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Around the world in a lifetime

World traveler draws from experience to teach peers at Riderwood

Created date

November 26th, 2013
World traveler draws from experience to teach peers at Riderwood
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When Trudi Niewiaroski says, It s a small world, she s not just repeating the popular idiom. She is speaking from vast personal experience and deep knowledge of different cultures. Trudi was first exposed to foreign cultures on an intimate level during the beginning of her marriage. Her late husband Donald was an economist and, because of his work, the family had the opportunity to live in Afghanistan, Ecuador, and Argentina. I have four children, and my youngest was born in Ecuador, Trudi says. My kids absolutely loved it. Whenever we sat them down at the table to tell them we were moving somewhere else, they would run off and start packing their suitcases. When Trudi and her family were living in the United States, she worked as a history teacher at Richard Montgomery High School, in Rockville, Md. She taught world history and Chinese history to 11th and 12th grade students.

Unique education

Trudi s career opened up ample opportunities for her to travel abroad. She chaperoned students on a number of educational trips to Europe, Russia, and Japan. She says those trips helped bring to life the lessons she taught in the classroom. In Europe, we toured Auschwitz and other concentration camps, she says. She also took advantage of opportunities to visit foreign countries for professional research during her summers off from teaching. Many of her travels were on fellowships and scholarships, so she would produce papers based on the cultural insights she gleaned on the trips. She took her first trip to India in the 1980s, where she says she had an eye-opening realization about cultural difference and similarity. She says she was having lunch with a group of educated and professionally successful Indian women. Doctors, lawyers, and teachers were among the group of women, and Trudi says she expressed her surprise when she learned that one of the women was about to be married to a man she did not know. I think I learned a lesson I will never forget, Trudi says. The women gathered around and said, Your parents know you better than anyone else. But in America, you fall in love and then you get married, but what is your divorce rate? I really learned that day that you have to respect other cultures. Trudi decided to make women s issues the focus of her research travels. For instance, 14 years ago, she spent a few weeks in Germany contrasting its culture with that of America to assess which of the two countries was most likely to be the first to have a female president. She ruefully observes that Germany won that particular race and that the U.S. has yet to catch up. She conducted a similar study in Korea.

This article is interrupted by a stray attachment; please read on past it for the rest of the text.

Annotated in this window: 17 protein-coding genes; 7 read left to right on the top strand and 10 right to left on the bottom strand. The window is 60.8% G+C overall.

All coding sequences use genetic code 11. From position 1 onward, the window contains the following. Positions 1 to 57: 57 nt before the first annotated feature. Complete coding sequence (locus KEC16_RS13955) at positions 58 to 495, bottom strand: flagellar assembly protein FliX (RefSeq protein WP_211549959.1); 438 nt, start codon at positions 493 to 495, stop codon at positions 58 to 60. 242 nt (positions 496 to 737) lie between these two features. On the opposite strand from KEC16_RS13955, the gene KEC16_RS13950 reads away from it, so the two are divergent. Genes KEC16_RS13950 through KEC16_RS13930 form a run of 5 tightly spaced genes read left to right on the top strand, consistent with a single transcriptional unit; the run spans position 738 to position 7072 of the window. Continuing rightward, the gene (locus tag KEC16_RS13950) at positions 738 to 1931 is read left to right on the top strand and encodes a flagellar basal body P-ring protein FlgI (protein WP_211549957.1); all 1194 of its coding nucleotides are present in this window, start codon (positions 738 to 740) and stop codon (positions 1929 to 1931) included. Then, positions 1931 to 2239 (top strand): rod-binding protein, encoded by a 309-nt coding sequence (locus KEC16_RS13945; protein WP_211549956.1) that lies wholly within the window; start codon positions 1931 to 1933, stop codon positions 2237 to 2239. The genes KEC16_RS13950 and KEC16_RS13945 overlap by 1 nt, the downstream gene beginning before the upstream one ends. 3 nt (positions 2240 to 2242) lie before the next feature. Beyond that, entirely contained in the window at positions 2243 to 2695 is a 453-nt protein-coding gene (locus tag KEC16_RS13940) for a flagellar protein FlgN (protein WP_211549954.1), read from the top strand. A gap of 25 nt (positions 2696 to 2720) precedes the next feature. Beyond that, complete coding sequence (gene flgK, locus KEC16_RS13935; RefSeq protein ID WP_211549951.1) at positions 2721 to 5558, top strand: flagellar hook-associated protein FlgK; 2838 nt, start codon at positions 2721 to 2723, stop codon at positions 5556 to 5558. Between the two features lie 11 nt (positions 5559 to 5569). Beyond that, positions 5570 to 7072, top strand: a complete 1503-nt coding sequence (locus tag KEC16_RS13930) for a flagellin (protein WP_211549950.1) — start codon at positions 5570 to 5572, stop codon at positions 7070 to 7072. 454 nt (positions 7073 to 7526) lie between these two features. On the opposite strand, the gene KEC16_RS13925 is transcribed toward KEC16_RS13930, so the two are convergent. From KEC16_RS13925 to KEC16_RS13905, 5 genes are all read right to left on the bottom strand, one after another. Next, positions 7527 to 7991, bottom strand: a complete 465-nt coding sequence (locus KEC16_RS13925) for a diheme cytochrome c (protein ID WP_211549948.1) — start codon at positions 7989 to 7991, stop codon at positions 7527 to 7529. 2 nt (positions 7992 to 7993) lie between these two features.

Seeing the world by sea

Trudi also enjoys traveling for leisure. She finds cruises to be one of the most relaxing ways to see the world. The hotel moves you stay on ship and then go on land and see different places, so that is lovely, she says. A few years ago, Trudi and her husband took a cruise around the world. She says the 80-day cruise included 20 or 30 stops. First, the ship sailed around Latin America to Antarctica, then across the Atlantic Ocean to Africa, and finally on to China and Japan. Even when she is traveling for pleasure, Trudi is drawn to learn about a country s culture, history, and people. To that end, she says one of the most memorable stops on her cruise around the world was to Namibia in Southern Africa, where she learned about the history of the country s colonization and diamond mines.

Built-in travel buddies

About four years ago, Trudi and her husband sold their house in Potomac, Md., and moved to. target="_blank">Riderwood, an Erickson Living community in Silver Spring, Md. At Riderwood, Trudi has found a new set of travel companions. A resident-run travel committee plans periodic vacations for residents. In October, Trudi and 28 of her neighbors took a Canadian cruise. We stopped in Halifax and also Bar Harbor, Maine, Trudi says. We were lucky; the weather was gorgeous and warm. Living at Riderwood has also provided Trudi with a unique opportunity to combine her passions for travel and teaching. She teaches world and Chinese history classes to her fellow residents. I think I am just a teacher at heart, she says. Trudi has plenty of professional experience to draw on when teaching the courses, and she makes lectures even more interesting by sharing photos from her own travels. When I look at my slides and pictures, I realize what an interesting life I have, she says. Having lived overseas, traveled extensively to all corners of the world, and studied foreign cultures, Trudi has gained a unique perspective on humanity. When she reflects on her experiences, she says she is struck by how small the world actually is, in some senses. I think about how similar we all are and how loving most people are when you get to know them, Trudi says.

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